The Supreme Court dove back into the global warming arena on Monday, announcing it would hear a high-profile dispute over whether courts can impose limits on greenhouse gases in the absence of federal regulation (Bloomberg).
In the case, Connecticut versus American Electric Power, eight states and other parties are suing five electric utilities to force unspecified greenhouse gas reductions. The case hinges on “public nuisance” case law and could affect similar cases in other jurisdictions.
A lower court rejected the lawsuit, but the Second Circuit Court of Appeals overturned that decision in September 2009. The Appeals Court ruling, which came after then-panelist Sonia Sotomayor was confirmed to the Supreme Court, did not rule on the merits of the case but rather ruled that it must proceed. Sotomayor recused herself from Monday’s decision to take up the case at the Supreme Court.
David Doniger, a senior attorney with the Natural Resource Defense Council, a New York-based organization that is working with three land conservation trusts that are also party to the suit, says well-established case law allows the courts to step in when Congress and the executive branch fails to regulate. That history was detailed in the Appeals Court ruling, and Doniger says the legal team will take the case forward. “It takes five justices to overturn,” he points out.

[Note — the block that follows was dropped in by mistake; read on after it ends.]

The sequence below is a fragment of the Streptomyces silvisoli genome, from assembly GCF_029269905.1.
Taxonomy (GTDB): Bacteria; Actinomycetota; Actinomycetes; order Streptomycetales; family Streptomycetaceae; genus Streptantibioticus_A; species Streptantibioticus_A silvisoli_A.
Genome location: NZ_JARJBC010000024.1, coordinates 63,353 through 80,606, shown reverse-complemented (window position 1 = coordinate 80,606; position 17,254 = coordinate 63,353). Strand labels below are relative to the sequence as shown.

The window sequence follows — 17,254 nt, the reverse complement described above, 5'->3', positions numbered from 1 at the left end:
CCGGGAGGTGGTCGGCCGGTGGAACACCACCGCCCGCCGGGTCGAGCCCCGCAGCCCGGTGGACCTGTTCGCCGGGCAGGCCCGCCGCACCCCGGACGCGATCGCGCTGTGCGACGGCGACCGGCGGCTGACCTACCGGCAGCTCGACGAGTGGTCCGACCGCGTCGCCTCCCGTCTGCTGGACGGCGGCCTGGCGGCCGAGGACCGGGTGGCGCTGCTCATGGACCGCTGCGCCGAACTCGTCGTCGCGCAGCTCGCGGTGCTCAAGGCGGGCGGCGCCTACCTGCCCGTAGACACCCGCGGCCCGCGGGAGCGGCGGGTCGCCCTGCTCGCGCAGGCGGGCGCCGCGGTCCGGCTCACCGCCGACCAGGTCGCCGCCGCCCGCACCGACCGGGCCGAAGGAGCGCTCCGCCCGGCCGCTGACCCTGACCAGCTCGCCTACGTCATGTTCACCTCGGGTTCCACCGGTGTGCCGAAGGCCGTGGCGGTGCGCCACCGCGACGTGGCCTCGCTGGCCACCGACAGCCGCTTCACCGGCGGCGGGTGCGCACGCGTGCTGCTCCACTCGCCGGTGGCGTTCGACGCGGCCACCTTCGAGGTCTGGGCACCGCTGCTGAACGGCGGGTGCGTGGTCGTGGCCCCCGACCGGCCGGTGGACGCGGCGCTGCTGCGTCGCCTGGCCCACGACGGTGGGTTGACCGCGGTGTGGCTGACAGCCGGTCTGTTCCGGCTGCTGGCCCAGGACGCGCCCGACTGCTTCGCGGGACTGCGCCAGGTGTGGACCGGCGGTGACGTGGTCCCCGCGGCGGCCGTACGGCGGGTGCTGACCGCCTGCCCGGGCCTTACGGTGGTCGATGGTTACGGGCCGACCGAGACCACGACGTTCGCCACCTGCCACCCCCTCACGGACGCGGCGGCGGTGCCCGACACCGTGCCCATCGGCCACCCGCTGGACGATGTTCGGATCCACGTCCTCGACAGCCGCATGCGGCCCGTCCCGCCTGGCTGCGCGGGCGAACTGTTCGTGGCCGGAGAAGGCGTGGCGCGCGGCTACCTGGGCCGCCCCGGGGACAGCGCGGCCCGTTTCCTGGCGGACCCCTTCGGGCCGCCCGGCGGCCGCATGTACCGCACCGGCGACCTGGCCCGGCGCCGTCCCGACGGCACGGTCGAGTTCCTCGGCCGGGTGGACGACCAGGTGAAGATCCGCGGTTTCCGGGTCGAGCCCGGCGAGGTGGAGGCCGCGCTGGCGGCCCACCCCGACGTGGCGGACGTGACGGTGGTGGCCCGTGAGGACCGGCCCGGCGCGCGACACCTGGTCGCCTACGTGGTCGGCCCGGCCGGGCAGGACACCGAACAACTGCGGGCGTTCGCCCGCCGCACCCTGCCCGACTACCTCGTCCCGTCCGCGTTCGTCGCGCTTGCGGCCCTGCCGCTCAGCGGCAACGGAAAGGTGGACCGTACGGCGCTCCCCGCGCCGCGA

“This is one of those cases that could be a nothing burger or really important,” says Jeff Holmstead, a partner with the firm Bracewell and Giuliani in Washington and former assistant administrator of the Environmental Protection Agency under President George W. Bush.
If the court were to rule either that the EPA’s nascent greenhouse gas rules are sufficient to occupy the regulatory void or more generally that the weighty business of crafting climate regulations belongs in Congress and the legislative branch, it could considerably limit the role of the courts in settling climate change disputes, Holmstead says. “There are a range of outcomes, but any one of them is probably likely to reduce the role of the courts.”
A host of other climate related lawsuits are pending in the courts. In one case, the native Inupiat village of Kivalina in Alaska is suing a variety of energy companies over their role in global warming. Whereas the current lawsuit is pushing for climate regulations, Kivalina is asking for damages to the tune of $400 million. And various lawsuits are pending regarding the EPA’s efforts to begin rolling out climate regulations using authority granted by the Supreme Court in 2007.